Rejection is redirection! Say it with me: Rejection is REDIRECTION.
Rejection has been on my mind on a lot lately as I have spoken to clients who are grappling with rediscovering their confidence after recent pageant losses.
As a former pageant competitor for nearly a decade, I experienced firsthand just how painful it can be to not achieve your dream of winning the crown. You can readall about my journey to the crown here. T
he long and short of it is that I was a "how-to in reverse." Winning the pageant didn't come easily at first, and while I had a few stints as a runner-up, the closer I got... the more the it stung!
Yet, with each no, each rejection came redirection. The key is allowing and empowering ourselves to learn from each experience.
The intention or the "why" behind competing is essential. Why are you the next titleholder? It's safe to say that every one of the women standing on the stage wants to win, so there has to be more.
What impact are you currently having on your community? How do you demonstrate leadership? And perhaps more importantly, what skills and experiences are you working to cultivate in your life regardless of the outcome of the pageant?
Our focus should be presenting the best and most authentic version of ourselves.
During my competition years, I was told to change my talent to pop music (I'm a classically trained operatic soprano)... and guess what? I didn't win. I was told that I had to be "sexy" on stage and while my transformation was so intense my own mother didn't recognize me (I'm a classic All-American girl who brandished hair extensions and bandage dress)... I STILL DIDN'T WIN!
The times that I did win were when I delved in who I was and tapped into my purpose. I may not have been the tallest girl/the girl with the most expensive dress/the girl with the greatest level of fitness, but I WAS A WOMAN WITH VISION.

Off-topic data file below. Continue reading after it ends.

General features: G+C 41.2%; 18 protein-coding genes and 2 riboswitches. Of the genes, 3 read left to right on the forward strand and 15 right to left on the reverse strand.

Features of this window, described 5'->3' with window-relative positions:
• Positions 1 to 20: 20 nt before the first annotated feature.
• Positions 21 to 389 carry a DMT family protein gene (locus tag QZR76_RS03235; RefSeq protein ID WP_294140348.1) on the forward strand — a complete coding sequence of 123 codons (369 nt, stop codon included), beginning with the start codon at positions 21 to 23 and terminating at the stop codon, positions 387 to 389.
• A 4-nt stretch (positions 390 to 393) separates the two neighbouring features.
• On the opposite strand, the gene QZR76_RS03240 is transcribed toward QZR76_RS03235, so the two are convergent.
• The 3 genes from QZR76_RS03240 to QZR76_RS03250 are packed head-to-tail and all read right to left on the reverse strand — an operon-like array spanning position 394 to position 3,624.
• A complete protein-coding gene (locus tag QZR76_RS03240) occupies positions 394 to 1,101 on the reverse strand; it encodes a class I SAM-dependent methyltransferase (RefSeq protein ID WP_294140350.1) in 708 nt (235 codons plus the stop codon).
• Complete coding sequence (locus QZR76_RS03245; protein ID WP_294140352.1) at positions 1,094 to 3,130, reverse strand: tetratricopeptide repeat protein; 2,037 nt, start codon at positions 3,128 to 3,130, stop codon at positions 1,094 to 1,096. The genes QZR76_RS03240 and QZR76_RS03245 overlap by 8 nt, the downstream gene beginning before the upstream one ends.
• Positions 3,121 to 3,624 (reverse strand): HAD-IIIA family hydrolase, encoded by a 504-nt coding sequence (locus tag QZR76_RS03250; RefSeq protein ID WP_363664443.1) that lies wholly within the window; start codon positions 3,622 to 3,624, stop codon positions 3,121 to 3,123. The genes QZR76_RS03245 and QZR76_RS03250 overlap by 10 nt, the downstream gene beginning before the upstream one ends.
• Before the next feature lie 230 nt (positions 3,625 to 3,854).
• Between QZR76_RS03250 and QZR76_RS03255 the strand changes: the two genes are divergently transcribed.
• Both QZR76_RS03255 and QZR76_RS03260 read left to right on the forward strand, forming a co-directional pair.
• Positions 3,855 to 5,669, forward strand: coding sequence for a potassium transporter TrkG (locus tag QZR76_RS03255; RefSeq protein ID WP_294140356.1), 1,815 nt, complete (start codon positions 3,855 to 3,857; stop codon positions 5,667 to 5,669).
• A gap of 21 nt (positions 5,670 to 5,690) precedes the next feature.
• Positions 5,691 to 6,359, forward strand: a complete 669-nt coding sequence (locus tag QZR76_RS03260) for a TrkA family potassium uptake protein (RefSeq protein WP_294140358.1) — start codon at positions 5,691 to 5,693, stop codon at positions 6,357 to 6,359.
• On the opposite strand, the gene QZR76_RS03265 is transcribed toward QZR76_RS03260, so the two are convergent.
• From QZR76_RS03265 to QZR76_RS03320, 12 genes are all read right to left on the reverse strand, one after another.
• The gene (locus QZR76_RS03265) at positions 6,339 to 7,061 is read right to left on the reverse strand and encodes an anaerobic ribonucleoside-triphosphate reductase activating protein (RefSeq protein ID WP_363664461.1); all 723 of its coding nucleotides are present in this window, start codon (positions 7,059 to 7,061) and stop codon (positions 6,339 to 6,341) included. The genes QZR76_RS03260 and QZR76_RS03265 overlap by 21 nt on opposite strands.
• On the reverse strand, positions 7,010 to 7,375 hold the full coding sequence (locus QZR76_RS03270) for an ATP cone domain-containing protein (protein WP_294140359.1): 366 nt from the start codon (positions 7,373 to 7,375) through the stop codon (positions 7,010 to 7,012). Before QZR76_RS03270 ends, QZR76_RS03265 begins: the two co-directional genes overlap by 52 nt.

As a coach, I represent an opinion (it doesn't mean I am always right). I urge each of you to consider feedback from your last pageant, your coaches, friends/family, and spectators. What feedback is helpful/constructive?
"I wish you had brown eyes"- NOT HELPFUL! (I have green eyes.) Move on and keep pushing forward. I have experienced difficult feedback sessions, so I know that it is not always easy. One judge in particular told me that "I needed to work on my body" after winning Miss NYC.
What did I do? I worked my hardest to prepare for nationals as a confident and healthy woman on my own terms (not aligned with that judge's vision). And I will admit, while I initially felt embarrassed... it was a pretty amazing feeling to see that same judge's face when I placed Top 5 at nationals and won multiple high point awards :)
What about those times when we've been true to ourselves and it still isn't our turn?
I feel you on this too. That's why setting and working towards goals are so important!
INTENTION IS EVERYTHING.
Recently, I competed in a voice competition and sang my heart out. I was so incredibly proud of my performance and wouldn't change a thing. While I was disappointed not to advance, I DID come out of the experience a stronger performer, a more confident individual, and an inspired artist with new friendships because of the intention that I set. In addition to working towards the grand prize, I set goals to meet my fellow contestants and to challenge myself as a vocalist.
When your name isn't called into Top 15, Top 5, Winner, I challenge you to be excited for all that lies ahead. Rejection is redirection- whether it is strengthening how you prepare for your next pageant or equipping you to succeed in a new endeavor with confidence, public speaking skills, image, etc., I know there's opportunity around the corner.
So smile and applaud for the winner: she's earned her time, and I promise there's a spotlight waiting for you if you're willing to go find it!
How are those 2020 resolutions coming along? Have you already decided to throw in towel? Don’t despair, C2CGirl has you covered with Jackie's full goal-setting process.
1. Inventory the past year
On a scale of 1-10 rate your life in the following categories: Family/Friends, Relationship, Finances, Career, Health/Fitness, Personal Development, Spirituality… customize with other areas as needed. For example: I also have artistic and entrepreneur goals.
Once your status report is complete, what are the areas of your life you’re most content with? What are the areas where you’d like to see growth?
3. Look ahead to 2021.
Where do you want your life to be in one year? What changes would you like to see in your career, your relationships, your lifestyle, etc? Now is the time to be visionary… we will navigate how to get there in a minute.
For this step, I recommend vision boarding or journaling. Pay attention to how you feel when you’re imagining new possibilities.